Geolocation software is used to get the geographic location of visitor using IP address. You can determine country, organization and guess visitors location. This is useful for:
a] Fraud detection.
b] Geo marketing and ad serving.
c] Target content.
d] Spam fighting.
e] And much more.
mod_geoip is a Lighttpd module for fast ip/location lookups. In this tutorial you will learn about mod_geoip installation and php server side examples to determine visitors country.
Here I present an abbreviated explanation of the process of creating firewall and cluster objects. More detailed step-by-step guides are available in sections “Firewall Object” and “Cluster Object” of the Firewall Builder Users Guide.
This article continues mini-series started with the post Introduction to Firewall Builder 4.0. This article is also available as a section in the “Firewall Builder Cookbook” chapter of Firewall Builder Users Guide 4.0.
Firewall Builder 4.0 is currently in beta testing phase. If you find it interesting after reading this post, please download and try it out. Source code archives, binary deb and rpm packages for popular Linux distributions and commercially distributed Windows and Mac OS X packages are available for download here.
In this post I demonstrate how Firewall Builder can be used to generate firewall configuration for a clustered web server with multiple virtual IP addresses. The firewall is running on each web server in the cluster. This example assumes the cluster is built with heartbeat using “old” style configuration files, but which high availability software is used to build the cluster is not really essential. I start with the setup that consists of two identical servers running Linux but in the end of the article I am going to demonstrate how this configuration can be converted to OpenBSD with CARP.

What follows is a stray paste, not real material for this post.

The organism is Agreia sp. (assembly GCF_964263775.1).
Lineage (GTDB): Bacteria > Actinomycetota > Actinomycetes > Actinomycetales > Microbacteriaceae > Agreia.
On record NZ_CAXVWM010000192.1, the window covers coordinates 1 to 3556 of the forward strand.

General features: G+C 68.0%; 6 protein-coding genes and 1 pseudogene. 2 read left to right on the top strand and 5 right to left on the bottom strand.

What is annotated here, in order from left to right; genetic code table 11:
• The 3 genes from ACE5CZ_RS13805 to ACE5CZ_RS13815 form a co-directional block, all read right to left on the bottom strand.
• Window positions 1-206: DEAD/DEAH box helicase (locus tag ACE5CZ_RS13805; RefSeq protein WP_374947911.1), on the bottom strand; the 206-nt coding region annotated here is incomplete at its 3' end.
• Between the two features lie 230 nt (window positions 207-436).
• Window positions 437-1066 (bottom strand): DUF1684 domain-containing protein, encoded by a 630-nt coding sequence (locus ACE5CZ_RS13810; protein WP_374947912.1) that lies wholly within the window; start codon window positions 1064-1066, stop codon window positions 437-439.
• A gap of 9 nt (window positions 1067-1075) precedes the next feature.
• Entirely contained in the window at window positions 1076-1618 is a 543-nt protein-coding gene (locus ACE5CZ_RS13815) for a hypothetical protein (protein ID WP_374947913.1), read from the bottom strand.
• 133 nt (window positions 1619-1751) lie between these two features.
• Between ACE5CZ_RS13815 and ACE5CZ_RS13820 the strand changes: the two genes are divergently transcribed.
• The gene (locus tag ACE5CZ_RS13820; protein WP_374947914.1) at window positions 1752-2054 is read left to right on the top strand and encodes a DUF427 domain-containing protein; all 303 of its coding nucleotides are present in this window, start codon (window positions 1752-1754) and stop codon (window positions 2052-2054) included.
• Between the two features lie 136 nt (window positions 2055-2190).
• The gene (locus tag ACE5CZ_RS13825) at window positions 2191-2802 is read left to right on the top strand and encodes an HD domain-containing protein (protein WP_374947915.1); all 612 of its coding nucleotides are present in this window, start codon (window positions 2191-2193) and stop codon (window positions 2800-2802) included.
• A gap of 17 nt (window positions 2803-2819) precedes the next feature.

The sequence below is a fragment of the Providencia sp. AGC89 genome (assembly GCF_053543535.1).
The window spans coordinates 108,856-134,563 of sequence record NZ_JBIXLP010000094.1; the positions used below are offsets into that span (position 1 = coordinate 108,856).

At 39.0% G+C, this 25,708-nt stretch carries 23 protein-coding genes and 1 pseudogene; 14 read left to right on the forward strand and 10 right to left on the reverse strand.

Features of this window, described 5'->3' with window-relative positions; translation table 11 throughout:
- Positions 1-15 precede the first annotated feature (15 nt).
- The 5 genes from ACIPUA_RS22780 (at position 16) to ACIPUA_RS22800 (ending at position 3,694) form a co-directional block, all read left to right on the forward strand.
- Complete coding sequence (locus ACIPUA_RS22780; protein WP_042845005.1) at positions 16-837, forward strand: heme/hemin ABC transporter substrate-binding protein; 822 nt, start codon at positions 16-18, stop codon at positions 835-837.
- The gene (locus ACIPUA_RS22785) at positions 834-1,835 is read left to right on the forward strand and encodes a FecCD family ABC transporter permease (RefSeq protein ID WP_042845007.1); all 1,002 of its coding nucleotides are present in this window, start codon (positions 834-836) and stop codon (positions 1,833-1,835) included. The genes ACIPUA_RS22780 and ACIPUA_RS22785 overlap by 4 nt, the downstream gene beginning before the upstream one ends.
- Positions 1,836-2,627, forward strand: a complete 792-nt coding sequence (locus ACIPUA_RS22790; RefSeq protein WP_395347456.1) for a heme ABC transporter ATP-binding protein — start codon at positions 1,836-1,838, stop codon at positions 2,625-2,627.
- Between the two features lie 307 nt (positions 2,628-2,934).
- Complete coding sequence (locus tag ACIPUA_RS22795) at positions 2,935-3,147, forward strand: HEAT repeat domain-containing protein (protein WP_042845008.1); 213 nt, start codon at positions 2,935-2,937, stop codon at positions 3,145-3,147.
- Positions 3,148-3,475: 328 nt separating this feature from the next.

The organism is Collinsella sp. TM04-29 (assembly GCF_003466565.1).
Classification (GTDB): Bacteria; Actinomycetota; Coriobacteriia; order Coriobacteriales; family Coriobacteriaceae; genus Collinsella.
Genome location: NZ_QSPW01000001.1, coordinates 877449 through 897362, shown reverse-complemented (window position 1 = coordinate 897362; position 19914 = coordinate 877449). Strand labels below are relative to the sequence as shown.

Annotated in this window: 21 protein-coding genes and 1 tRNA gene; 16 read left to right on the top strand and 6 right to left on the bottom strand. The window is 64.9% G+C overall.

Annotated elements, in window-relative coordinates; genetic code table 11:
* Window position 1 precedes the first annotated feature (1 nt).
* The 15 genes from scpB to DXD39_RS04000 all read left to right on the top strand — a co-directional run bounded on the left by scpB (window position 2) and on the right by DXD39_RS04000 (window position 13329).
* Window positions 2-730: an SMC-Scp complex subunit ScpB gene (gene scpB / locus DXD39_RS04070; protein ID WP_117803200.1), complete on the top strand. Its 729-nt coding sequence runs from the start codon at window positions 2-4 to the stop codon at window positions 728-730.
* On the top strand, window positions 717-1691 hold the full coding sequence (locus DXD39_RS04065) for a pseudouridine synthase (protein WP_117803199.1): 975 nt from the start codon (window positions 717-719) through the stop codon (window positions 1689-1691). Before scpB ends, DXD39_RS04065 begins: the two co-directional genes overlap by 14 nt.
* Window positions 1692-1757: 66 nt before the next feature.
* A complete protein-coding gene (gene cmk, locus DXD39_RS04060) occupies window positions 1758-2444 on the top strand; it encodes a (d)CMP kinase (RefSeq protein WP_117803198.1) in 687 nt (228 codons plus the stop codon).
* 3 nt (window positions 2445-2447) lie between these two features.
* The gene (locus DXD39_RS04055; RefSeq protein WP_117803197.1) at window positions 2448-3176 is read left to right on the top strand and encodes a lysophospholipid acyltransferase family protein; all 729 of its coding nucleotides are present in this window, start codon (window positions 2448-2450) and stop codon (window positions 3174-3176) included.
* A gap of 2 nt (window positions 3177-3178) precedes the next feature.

This entry is part 1 of 4 in the series Linux Firewall Cluster Configuration with Firewall Builder v4.:
Lets see how much effort it is going to take to convert this configuration to entirely different firewall platform – PF on OpenBSD. There are different ways to do this. I could make a copy of each member firewall (linux-test-1 and linux-test-2), set platform and host OS in the copy to PF and OpenBSD and then create new cluster object. This would be a sensible way because it preserves old objects which helps to roll back in case something does not work out. However, to make the explanation shorter, I am going to make the changes in place by modifying existing objects.
Now that all objects are ready and heartbeat is configured on the machines, we can move on and build some firewall rules. Since this is a cluster configuration, all rules go into the rule set objects that belong to the cluster rather than its member firewalls.
Like most sys admin, I’m lazy. I try to automate almost all things in order to save time. Inexperienced sys admin and help desk staff working under me finds all these tools useful. It saves their time and avoids security issues. Automation allows help desk staff to do things that they don’t have enough direct system knowledge to do themselves. However, selecting correct tool and applying correct methodology is very important.